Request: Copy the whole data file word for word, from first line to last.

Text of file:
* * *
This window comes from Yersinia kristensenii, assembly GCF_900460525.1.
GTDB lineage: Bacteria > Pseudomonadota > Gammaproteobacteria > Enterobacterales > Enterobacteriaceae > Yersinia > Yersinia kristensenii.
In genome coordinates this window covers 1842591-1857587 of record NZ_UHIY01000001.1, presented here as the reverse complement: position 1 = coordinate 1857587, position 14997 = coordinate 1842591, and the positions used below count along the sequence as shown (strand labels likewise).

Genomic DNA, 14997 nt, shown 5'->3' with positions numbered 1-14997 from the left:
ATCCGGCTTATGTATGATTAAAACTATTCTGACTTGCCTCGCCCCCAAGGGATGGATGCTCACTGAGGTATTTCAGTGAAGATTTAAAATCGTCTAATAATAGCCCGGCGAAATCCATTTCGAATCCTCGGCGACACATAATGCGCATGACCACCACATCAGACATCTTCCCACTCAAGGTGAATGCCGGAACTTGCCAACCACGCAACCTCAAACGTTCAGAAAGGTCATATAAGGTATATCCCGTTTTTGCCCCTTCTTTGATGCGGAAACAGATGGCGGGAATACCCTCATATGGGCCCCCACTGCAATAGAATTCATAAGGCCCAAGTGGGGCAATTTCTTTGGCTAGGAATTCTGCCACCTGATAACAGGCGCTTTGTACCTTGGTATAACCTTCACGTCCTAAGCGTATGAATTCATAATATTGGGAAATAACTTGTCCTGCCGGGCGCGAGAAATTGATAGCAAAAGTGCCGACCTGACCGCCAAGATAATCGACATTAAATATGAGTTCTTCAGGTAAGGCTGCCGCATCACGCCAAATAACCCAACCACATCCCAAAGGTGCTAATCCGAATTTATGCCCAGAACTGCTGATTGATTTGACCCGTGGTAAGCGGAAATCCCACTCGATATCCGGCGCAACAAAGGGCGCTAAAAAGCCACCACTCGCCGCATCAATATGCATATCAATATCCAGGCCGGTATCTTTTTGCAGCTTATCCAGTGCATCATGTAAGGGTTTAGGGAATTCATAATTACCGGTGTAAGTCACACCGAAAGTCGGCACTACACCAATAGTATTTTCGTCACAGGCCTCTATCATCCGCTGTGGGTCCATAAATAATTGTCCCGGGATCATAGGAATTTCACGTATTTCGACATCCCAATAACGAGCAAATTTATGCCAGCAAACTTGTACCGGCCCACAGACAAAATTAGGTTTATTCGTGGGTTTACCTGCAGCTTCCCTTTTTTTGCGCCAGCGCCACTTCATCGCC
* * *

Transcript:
This window comes from Yersinia kristensenii, assembly GCF_900460525.1.
GTDB lineage: Bacteria > Pseudomonadota > Gammaproteobacteria > Enterobacterales > Enterobacteriaceae > Yersinia > Yersinia kristensenii.
In genome coordinates this window covers 1842591-1857587 of record NZ_UHIY01000001.1, presented here as the reverse complement: position 1 = coordinate 1857587, position 14997 = coordinate 1842591, and the positions used below count along the sequence as shown (strand labels likewise).

Genomic DNA, 14997 nt, shown 5'->3' with positions numbered 1-14997 from the left:
ATCCGGCTTATGTATGATTAAAACTATTCTGACTTGCCTCGCCCCCAAGGGATGGATGCTCACTGAGGTATTTCAGTGAAGATTTAAAATCGTCTAATAATAGCCCGGCGAAATCCATTTCGAATCCTCGGCGACACATAATGCGCATGACCACCACATCAGACATCTTCCCACTCAAGGTGAATGCCGGAACTTGCCAACCACGCAACCTCAAACGTTCAGAAAGGTCATATAAGGTATATCCCGTTTTTGCCCCTTCTTTGATGCGGAAACAGATGGCGGGAATACCCTCATATGGGCCCCCACTGCAATAGAATTCATAAGGCCCAAGTGGGGCAATTTCTTTGGCTAGGAATTCTGCCACCTGATAACAGGCGCTTTGTACCTTGGTATAACCTTCACGTCCTAAGCGTATGAATTCATAATATTGGGAAATAACTTGTCCTGCCGGGCGCGAGAAATTGATAGCAAAAGTGCCGACCTGACCGCCAAGATAATCGACATTAAATATGAGTTCTTCAGGTAAGGCTGCCGCATCACGCCAAATAACCCAACCACATCCCAAAGGTGCTAATCCGAATTTATGCCCAGAACTGCTGATTGATTTGACCCGTGGTAAGCGGAAATCCCACTCGATATCCGGCGCAACAAAGGGCGCTAAAAAGCCACCACTCGCCGCATCAATATGCATATCAATATCCAGGCCGGTATCTTTTTGCAGCTTATCCAGTGCATCATGTAAGGGTTTAGGGAATTCATAATTACCGGTGTAAGTCACACCGAAAGTCGGCACTACACCAATAGTATTTTCGTCACAGGCCTCTATCATCCGCTGTGGGTCCATAAATAATTGTCCCGGGATCATAGGAATTTCACGTATTTCGACATCCCAATAACGAGCAAATTTATGCCAGCAAACTTGTACCGGCCCACAGACAAAATTAGGTTTATTCGTGGGTTTACCTGCAGCTTCCCTTTTTTTGCGCCAGCGCCACTTCATCGCC